Christine Blasey Ford came forward alleging Supreme Court nominee Brett Kavanaugh sexually assaulted her when they were in high school over 40 years ago. The gap between the incident and her speaking out has prompted questions, a heated debate, and even the creation of a social media campaign around sexual violence reporting.
U. S. President Donald Trump took to Twitter to cast doubt on the allegations because of Ford’s timing.
“I have no doubt that, if the attack on Dr. Ford was as bad as she says, charges would have been immediately filed with local Law Enforcement Authorities by either her or her loving parents,” Trump tweeted.
This represents just one component of the widespread gaslighting survivors of sexual violence are subjected to.
Gaslighting refers to the manipulation of someone into second-guessing their sanity by psychological means. The term stems from Gaslight, a 1938 play and 1944 film in which a man does this to his wife to prevent her from revealing his past crimes. (In the titular incident, the man dimmed and brightened the gaslights in the home over time then insisted his wife was imagining the lighting changes).
Survivors are shamed for not coming forward about sexual abuse immediately, being told by people in their lives and even political figures that delayed reactions are a sign that the abuse was not significant.
However, this does not acknowledge the systemic barriers to coming forward immediately after an assault. Widespread victim-blaming can make survivors feel ashamed and guilty about their own victimization. Why would someone file charges against an assailant when they’ve been made to believe it was their own fault?
Ford had a difficult time remembering which year the incident allegedly happened, estimating that she was 15 years old. Blasey Ford attended a private preparatory school for girls in Maryland at the time, which was the early 1980s.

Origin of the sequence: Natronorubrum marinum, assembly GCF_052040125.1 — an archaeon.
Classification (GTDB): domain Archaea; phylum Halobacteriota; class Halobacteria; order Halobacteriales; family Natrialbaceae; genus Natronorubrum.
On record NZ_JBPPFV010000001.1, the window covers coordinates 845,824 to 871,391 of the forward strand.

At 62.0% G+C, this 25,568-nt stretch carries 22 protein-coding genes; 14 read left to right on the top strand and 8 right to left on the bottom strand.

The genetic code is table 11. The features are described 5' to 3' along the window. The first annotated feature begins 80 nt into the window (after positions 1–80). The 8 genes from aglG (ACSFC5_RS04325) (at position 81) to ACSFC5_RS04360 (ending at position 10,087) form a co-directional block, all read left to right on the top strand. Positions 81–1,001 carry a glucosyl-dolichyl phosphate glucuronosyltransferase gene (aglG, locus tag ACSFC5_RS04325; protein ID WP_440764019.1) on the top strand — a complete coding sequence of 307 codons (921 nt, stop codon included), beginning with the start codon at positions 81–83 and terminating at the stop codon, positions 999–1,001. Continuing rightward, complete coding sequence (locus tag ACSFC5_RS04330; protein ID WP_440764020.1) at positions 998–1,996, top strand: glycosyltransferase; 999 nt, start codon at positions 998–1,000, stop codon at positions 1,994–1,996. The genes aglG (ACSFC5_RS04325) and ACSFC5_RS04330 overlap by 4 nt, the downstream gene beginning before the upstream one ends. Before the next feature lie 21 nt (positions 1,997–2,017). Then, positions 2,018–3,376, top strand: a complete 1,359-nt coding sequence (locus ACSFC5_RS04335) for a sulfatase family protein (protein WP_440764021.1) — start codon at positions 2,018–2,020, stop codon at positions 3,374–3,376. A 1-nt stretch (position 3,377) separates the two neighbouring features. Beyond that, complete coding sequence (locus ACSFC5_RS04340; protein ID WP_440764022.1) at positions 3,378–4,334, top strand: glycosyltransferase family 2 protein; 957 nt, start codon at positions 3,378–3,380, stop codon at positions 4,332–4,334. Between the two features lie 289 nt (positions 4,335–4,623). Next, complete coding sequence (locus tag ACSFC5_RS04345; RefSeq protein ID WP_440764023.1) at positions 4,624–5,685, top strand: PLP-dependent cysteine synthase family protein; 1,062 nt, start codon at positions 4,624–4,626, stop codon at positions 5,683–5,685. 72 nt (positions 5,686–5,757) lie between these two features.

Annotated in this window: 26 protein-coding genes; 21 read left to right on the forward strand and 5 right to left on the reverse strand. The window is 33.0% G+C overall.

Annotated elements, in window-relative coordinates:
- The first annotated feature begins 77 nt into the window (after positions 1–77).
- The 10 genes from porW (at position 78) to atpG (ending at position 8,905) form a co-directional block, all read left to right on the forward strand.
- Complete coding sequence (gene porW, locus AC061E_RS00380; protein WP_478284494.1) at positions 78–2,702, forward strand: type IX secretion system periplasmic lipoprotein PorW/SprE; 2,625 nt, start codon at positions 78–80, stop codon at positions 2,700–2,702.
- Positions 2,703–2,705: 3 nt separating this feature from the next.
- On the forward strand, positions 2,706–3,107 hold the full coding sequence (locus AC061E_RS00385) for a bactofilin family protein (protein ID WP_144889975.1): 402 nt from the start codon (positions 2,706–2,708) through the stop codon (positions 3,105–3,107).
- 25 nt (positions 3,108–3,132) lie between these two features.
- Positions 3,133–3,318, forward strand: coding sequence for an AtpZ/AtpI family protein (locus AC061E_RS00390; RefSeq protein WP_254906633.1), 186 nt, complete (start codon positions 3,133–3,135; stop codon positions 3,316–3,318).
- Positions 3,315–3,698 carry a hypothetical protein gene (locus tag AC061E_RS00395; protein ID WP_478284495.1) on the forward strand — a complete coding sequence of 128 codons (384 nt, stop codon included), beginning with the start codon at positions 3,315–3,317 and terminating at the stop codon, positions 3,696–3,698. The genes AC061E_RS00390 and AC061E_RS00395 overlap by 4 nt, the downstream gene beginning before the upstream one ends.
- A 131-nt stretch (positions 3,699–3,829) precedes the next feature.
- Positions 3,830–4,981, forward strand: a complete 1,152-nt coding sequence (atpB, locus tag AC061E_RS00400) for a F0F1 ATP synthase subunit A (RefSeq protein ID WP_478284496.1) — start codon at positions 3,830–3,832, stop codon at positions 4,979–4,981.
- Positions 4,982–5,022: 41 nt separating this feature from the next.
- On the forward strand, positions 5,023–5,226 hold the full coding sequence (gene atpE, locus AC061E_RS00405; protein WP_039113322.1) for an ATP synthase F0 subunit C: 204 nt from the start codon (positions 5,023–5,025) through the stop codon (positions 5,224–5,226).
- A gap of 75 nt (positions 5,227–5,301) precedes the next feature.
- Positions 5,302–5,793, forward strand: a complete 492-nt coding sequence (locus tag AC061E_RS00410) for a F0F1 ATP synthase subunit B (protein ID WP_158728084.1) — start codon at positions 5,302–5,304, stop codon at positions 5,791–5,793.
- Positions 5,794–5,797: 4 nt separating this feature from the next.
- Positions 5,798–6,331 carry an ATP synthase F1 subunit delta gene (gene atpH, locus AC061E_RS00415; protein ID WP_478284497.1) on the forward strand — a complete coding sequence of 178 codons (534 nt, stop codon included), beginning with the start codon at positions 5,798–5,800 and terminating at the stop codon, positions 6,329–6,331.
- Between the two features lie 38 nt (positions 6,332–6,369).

In the early 80s, there was panic around AIDS, leading to the common belief that it stemmed from loose sexual morality. Those who disagreed with implementing sex education claimed it would further increase sexual behaviours in youths. Many of those who called for sex education did so with the aim to reduce sexual behaviours. On both sides of the sex education debate, sex was taboo and shameful.
In that social atmosphere, with little to no education around consent, it should not come as a surprise that Blasey Ford, a teenage girl at the time, did not file charges following the alleged assault. While she is now a professor and a distinguished academic, we cannot attribute her knowledge and experience at 51 years old to her teenage self.
Refusing to consider the context of the alleged assault is a form of gaslighting. Traumatic incidents trigger a fight-or-flight response in the brain, redirecting power to the parts of our brain prepared for life or death situations and away from executive functions. This can impact memory consolidation and can make it difficult for survivors to remember events chronologically. The effects of a traumatic incident often make the stories of survivors seem disjointed, which some claim is a sign of lying. The psychological damage is then used as evidence that no traumatic incident occurred despite overwhelming scientific evidence proving this to be false.
In response to allegations of sexual assault, the common responses create a toxic false dilemma: survivors who report cases immediately are said to be seeking attention or acting with ulterior motivation, while those who wait are deemed opportunists seeking to destroy the alleged assailants’ lives. Regardless of when or if survivors report assaults, their timing is wrong.
Survivors of sexual violence responded to the social media frenzy around Blasey Ford and Kavanaugh, rallying around the Twitter hashtag #WhyIDidntReport.
Goodwill ambassador against human trafficking for the United Nations Office on Drugs and Crime and actress Mira Sorvino tweeted: “#WhyIDidntReport because the first time I did for a serious sexual assault as a teenager nothing came of it, and later I felt that I wasn’t important enough to make a big deal over. I was wrong.”
“I waited over 20 years to report my sexual abuser. Because I was 14. Because it was my hero. Because it was my priest. Because I thought I’d be expelled. Because I feared no one would believe me. Because I thought suicide was easier than telling 1 person #WhyIDidntReport,” said journalist Thomas Roberts on Twitter.
Posts within the campaign shared personal anecdotes and explanations for why survivors do not always come forward immediately, or at all. These posts call attention to the flickering lights of our society, pulling into focus the experiences survivors know themselves to be true but are pushed to doubt because they did not report their victimization criminally. The campaign aims to show survivors facing backlash like Blasey Ford is experiencing that they are not imagining the metaphoric dimming gaslights.